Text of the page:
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South Korea's growth slows to lowest level in more than 2 years, hit by severe drought, MERS

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SEOUL, South Korea — South Korea's quarterly growth slowed to the lowest in more than two years as a severe drought hit agriculture and an outbreak of Middle East respiratory syndrome sapped consumption.

The economy expanded 2.2 percent in the second quarter over a year earlier, the Bank of Korea said Thursday. That's the lowest since the first quarter of 2013. Asia's fourth-largest economy eked out 0.3 percent growth from the previous quarter.

The bank said private consumption turned negative as spending on services dropped while agricultural output plunged due to a drought.

South Korea's economy was expected to ebb last quarter as foreign tourists cancelled visits and people stayed home because of the MERS outbreak which began in May and has killed 36 people.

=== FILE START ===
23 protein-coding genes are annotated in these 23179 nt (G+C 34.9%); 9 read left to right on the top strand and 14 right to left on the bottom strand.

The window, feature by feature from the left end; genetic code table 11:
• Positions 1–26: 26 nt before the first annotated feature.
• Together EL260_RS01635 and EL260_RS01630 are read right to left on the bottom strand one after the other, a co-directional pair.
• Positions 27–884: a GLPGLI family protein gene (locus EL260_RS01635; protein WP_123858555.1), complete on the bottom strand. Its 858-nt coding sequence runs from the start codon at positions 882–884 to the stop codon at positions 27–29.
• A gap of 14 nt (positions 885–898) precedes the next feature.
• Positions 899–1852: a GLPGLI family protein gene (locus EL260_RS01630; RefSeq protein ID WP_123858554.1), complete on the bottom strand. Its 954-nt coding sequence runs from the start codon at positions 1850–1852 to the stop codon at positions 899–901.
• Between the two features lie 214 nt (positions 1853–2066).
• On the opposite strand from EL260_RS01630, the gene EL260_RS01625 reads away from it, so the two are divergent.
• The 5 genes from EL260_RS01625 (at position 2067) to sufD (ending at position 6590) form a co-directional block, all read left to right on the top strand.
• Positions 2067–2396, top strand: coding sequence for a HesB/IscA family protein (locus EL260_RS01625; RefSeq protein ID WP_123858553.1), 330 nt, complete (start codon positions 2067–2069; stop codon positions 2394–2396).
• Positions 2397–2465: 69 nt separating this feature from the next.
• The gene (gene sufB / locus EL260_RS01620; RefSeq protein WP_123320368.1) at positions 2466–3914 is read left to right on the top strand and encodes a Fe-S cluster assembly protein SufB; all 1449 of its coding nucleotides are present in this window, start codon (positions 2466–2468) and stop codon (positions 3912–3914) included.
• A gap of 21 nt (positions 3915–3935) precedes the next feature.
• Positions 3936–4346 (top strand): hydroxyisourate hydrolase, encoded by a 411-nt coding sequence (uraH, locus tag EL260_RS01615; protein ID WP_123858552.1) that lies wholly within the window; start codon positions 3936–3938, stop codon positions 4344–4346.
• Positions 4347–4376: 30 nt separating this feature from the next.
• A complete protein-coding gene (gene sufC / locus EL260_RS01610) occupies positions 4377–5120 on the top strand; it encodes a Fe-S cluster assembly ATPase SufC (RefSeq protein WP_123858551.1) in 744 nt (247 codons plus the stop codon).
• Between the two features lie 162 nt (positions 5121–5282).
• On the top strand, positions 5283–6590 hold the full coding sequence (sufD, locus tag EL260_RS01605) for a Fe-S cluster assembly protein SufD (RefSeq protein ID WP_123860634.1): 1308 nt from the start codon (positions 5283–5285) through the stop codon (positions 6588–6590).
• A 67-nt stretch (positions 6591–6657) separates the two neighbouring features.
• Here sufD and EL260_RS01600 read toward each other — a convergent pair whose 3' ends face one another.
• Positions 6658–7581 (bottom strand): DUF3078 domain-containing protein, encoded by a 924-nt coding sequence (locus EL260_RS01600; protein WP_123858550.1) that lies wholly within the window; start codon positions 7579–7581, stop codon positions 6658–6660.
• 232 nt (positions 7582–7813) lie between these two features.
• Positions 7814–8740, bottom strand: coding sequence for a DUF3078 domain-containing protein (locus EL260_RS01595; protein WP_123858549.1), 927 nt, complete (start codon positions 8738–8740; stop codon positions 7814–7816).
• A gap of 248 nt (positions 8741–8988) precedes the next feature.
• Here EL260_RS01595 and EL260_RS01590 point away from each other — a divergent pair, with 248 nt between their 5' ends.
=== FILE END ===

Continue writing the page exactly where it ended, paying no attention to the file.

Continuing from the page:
PHOTO: A street vendor waits for customers at a Seoul shopping district, South Korea, Thursday, July 23, 2015. South Korea's quarterly growth slowed to the lowest in more than two years as a severe drought hit agriculture and an outbreak of Middle East respiratory syndrome sapped consumption.(AP Photo/Ahn Young-joon)
A street vendor waits for customers at a Seoul shopping district, South Korea, Thursday, July 23, 2015. South Korea's quarterly growth slowed to the lowest in more than two years as a severe drought hit agriculture and an outbreak of Middle East respiratory syndrome sapped consumption.(AP Photo/Ahn Young-joon)

No new confirmed cases of MERS have been reported in South Korea since July 4 and tourist numbers have begun to recover.

To help local restaurants, retailers, hotels and tourism industries, the government has been encouraging South Koreans to spend their vacations within South Korea.

Other areas of the economy including exports and private investment were also weak.

South Korea's finance ministry is seeking parliamentary approval for a $10.6 billion stimulus package to aid recovery and to achieve annual growth of 3 percent this year.

But many forecasters, including South Korea's central bank, predict that the country's economy will expand less than 3 percent in 2015, which would mean a slowdown from the previous two years.

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